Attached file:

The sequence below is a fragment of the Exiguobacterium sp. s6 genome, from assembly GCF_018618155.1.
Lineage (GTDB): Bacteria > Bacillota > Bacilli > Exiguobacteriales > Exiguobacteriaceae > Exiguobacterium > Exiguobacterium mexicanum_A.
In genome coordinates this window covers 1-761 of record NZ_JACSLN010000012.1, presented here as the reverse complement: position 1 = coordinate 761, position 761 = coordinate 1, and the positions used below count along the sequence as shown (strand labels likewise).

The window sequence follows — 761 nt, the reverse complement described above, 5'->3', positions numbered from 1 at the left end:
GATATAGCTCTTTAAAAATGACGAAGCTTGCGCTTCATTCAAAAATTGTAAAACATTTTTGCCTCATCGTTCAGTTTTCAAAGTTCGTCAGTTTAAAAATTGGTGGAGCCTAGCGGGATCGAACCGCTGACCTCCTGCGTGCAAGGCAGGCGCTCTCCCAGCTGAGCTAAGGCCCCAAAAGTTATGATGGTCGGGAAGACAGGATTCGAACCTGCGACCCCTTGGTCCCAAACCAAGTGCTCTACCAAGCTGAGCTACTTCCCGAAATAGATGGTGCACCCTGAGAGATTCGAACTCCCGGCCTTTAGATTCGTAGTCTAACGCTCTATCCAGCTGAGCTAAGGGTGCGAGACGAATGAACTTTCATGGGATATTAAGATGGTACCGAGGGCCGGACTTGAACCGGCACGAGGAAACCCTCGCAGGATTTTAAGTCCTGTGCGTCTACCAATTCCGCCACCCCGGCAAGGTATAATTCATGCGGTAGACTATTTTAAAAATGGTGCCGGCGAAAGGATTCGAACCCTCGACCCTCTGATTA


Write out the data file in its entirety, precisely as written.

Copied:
The sequence below is a fragment of the Exiguobacterium sp. s6 genome, from assembly GCF_018618155.1.
Lineage (GTDB): Bacteria > Bacillota > Bacilli > Exiguobacteriales > Exiguobacteriaceae > Exiguobacterium > Exiguobacterium mexicanum_A.
In genome coordinates this window covers 1-761 of record NZ_JACSLN010000012.1, presented here as the reverse complement: position 1 = coordinate 761, position 761 = coordinate 1, and the positions used below count along the sequence as shown (strand labels likewise).

The window sequence follows — 761 nt, the reverse complement described above, 5'->3', positions numbered from 1 at the left end:
GATATAGCTCTTTAAAAATGACGAAGCTTGCGCTTCATTCAAAAATTGTAAAACATTTTTGCCTCATCGTTCAGTTTTCAAAGTTCGTCAGTTTAAAAATTGGTGGAGCCTAGCGGGATCGAACCGCTGACCTCCTGCGTGCAAGGCAGGCGCTCTCCCAGCTGAGCTAAGGCCCCAAAAGTTATGATGGTCGGGAAGACAGGATTCGAACCTGCGACCCCTTGGTCCCAAACCAAGTGCTCTACCAAGCTGAGCTACTTCCCGAAATAGATGGTGCACCCTGAGAGATTCGAACTCCCGGCCTTTAGATTCGTAGTCTAACGCTCTATCCAGCTGAGCTAAGGGTGCGAGACGAATGAACTTTCATGGGATATTAAGATGGTACCGAGGGCCGGACTTGAACCGGCACGAGGAAACCCTCGCAGGATTTTAAGTCCTGTGCGTCTACCAATTCCGCCACCCCGGCAAGGTATAATTCATGCGGTAGACTATTTTAAAAATGGTGCCGGCGAAAGGATTCGAACCCTCGACCCTCTGATTA